The nationwide activism that followed the killing of George Floyd by a Minneapolis police officer in 2020 helped spur a sharp rise in the number of law enforcement oversight boards across the U.S., according to a paper by a University of Chicago Law School professor.
In one year, there were 25 civilian law enforcement oversight boards formed around the country, the same total number that were established during the previous four years, the study found. This “unprecedented level of productivity” in board formation could “reshape the landscape of civilian oversight," the paper added.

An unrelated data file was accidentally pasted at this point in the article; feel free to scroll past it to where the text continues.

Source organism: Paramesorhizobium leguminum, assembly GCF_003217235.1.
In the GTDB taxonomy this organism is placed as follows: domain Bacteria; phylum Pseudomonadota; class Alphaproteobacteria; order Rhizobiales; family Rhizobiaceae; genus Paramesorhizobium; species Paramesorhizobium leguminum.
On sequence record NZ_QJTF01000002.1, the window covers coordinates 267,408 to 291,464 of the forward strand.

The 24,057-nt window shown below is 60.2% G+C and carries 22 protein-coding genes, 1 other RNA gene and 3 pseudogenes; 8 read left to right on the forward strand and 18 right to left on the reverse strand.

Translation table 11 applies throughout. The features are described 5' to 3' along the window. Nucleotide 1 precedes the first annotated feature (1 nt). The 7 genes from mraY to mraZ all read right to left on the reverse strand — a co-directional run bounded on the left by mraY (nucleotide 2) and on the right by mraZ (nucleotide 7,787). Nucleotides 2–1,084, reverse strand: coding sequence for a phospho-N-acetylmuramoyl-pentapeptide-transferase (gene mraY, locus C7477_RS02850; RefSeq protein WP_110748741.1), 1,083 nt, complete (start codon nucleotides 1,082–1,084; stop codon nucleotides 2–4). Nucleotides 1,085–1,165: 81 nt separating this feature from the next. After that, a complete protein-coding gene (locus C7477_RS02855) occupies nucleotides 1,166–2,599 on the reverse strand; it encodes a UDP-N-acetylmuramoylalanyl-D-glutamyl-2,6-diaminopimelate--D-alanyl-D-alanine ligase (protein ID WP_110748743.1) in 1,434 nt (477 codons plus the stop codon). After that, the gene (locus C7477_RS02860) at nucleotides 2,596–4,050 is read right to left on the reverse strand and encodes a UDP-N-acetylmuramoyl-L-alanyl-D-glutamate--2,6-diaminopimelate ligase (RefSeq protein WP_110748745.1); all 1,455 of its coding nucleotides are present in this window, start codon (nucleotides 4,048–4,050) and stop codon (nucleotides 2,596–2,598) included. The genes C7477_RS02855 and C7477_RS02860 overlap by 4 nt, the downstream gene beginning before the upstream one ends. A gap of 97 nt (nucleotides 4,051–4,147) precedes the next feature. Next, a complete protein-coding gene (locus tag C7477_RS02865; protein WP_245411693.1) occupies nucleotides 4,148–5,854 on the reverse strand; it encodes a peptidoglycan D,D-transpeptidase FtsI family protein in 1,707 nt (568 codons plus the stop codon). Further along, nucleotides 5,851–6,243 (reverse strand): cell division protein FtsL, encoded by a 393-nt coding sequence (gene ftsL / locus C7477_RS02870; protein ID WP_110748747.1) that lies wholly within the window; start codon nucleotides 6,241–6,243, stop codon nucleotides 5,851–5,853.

A lack of transparency in policing is a growing concern for communities nationwide, and there is a ballooning list of incidents involving citizens and police where “law enforcement failed to provide accurate and timely Information,” the report said. The author, law professor Sharon R. Fairley, wrote that her survey of the 100 most populous U.S. cities shows that communities continue to value these boards as an effective way to hold law enforcement accountable and to allow for residents’ input into policing policies and operations.
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